Action-Domain-Responder can help you keep your architecture clean, have better separation of concerns, and make your code more reusable.
But what actualy is an Action-Domain-Responder pattern?
Doctrine Embeddable is really handy. Using it we can create better and more cohesive Domain Model.
What is a Doctrine Embeddable?
Embeddable let’s you aggregate some properties, that are linked together in some way, into one cohesive class. You may say — well, I can create another entity and create a relation, what is the difference? The difference is, that an Embeddable does not have identity, so it is not an entity. It’s kind of a logical wrapper around properties that together create some concept. At the infrastructure layer these properties end up in the same table row as other entity properties. …
What actually is a “Rich Domain Model”?
Rich Domain Model is what Object Oriented Programming is most suitable for. As we know, OOP helps us, developers, to link behavior (methods) with data (properties) using classes. Unfortunately, often Entities end up as adapters for a database with lots of getters and setters modifying private properties with almost no business logic. It is especially very common when using Active Record pattern, creating MVP product using Rapid Application Development tools and frameworks. And instead of implementing business logic where it would fit the most, in the Model, we end up creating client classes for our domain, where business logic is implemented. Or, especially in web applications, all of the business logic goes directly into a controller, which in my opinion is very harmful. …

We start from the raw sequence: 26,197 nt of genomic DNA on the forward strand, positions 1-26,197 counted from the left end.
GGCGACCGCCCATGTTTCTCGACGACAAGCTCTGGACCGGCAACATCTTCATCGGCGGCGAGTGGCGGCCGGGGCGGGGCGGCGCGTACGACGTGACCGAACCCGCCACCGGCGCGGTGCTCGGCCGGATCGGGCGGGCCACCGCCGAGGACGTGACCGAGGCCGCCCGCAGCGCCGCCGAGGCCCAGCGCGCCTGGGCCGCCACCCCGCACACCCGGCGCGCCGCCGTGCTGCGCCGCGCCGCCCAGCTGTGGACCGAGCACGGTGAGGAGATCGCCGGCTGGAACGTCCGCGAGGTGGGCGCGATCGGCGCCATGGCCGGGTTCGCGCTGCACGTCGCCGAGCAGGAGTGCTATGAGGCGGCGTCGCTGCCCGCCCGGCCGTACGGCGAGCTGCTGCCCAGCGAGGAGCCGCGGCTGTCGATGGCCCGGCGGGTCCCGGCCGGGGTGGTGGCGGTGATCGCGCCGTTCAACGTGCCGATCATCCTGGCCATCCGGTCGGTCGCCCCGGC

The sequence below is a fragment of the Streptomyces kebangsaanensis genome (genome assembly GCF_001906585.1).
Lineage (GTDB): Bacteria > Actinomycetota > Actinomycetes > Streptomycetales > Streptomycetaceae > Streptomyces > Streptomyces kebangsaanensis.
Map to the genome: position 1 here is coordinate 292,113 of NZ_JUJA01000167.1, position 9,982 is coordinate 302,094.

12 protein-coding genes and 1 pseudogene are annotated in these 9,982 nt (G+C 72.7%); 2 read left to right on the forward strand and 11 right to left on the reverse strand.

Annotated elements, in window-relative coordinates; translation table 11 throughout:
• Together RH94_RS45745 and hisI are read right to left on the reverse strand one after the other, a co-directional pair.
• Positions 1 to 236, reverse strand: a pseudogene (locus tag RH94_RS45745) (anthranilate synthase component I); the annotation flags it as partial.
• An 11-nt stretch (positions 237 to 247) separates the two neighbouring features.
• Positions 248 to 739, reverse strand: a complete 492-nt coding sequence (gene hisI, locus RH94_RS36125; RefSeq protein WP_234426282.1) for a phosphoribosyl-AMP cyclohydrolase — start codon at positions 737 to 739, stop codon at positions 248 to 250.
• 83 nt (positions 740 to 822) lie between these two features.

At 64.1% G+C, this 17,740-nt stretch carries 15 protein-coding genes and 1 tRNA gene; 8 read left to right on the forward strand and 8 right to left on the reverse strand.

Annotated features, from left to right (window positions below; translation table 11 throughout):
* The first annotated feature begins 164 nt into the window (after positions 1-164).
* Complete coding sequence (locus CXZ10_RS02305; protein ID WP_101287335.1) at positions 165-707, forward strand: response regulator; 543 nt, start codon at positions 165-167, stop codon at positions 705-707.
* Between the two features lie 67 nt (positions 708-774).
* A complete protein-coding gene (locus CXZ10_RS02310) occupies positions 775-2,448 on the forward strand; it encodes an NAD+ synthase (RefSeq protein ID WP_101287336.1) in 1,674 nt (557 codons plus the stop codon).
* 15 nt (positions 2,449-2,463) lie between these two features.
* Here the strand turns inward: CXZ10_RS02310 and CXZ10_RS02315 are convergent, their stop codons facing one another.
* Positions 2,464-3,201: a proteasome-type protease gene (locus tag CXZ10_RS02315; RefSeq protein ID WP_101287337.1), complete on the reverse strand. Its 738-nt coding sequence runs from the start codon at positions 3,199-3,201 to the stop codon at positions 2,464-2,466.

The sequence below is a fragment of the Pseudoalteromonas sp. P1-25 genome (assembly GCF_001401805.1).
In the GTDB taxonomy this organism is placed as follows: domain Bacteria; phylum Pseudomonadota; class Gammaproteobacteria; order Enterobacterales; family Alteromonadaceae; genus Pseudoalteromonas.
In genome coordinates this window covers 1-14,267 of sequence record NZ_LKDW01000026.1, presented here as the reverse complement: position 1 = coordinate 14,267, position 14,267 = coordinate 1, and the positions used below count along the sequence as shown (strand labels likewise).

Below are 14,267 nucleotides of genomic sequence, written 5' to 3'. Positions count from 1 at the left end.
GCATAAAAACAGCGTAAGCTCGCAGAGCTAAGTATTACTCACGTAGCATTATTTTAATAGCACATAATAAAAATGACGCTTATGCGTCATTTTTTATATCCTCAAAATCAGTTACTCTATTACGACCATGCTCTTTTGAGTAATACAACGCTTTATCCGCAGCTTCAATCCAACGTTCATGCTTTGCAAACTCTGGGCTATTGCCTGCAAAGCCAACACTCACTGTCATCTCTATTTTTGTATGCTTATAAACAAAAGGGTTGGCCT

At the beginning there was chaos, probably the very first big ball of mud :).
When I started programming, the only thing that used to matter to me was the effect of it. It was fine, as it got the job done and delivered business gain. But as the software I worked on became more complicated, I’ve started to see the downsides of not pre thinking the structure of code and overall software architecture.
When you start learning new framework at the beginning of your software development journey, you don’t think of consequences of coupling anything with anything. You just throw anything you need, anywhere you need. Well, when your app is just a simple CRUD with not complicated (or even none) business logic, it’s fine. But when you are creating an application with a more complicated domain which is something more than just an interface for a database, you should be more concerned about what you are using in which layers. It’s a good practice (for me, at least) to create some structure. …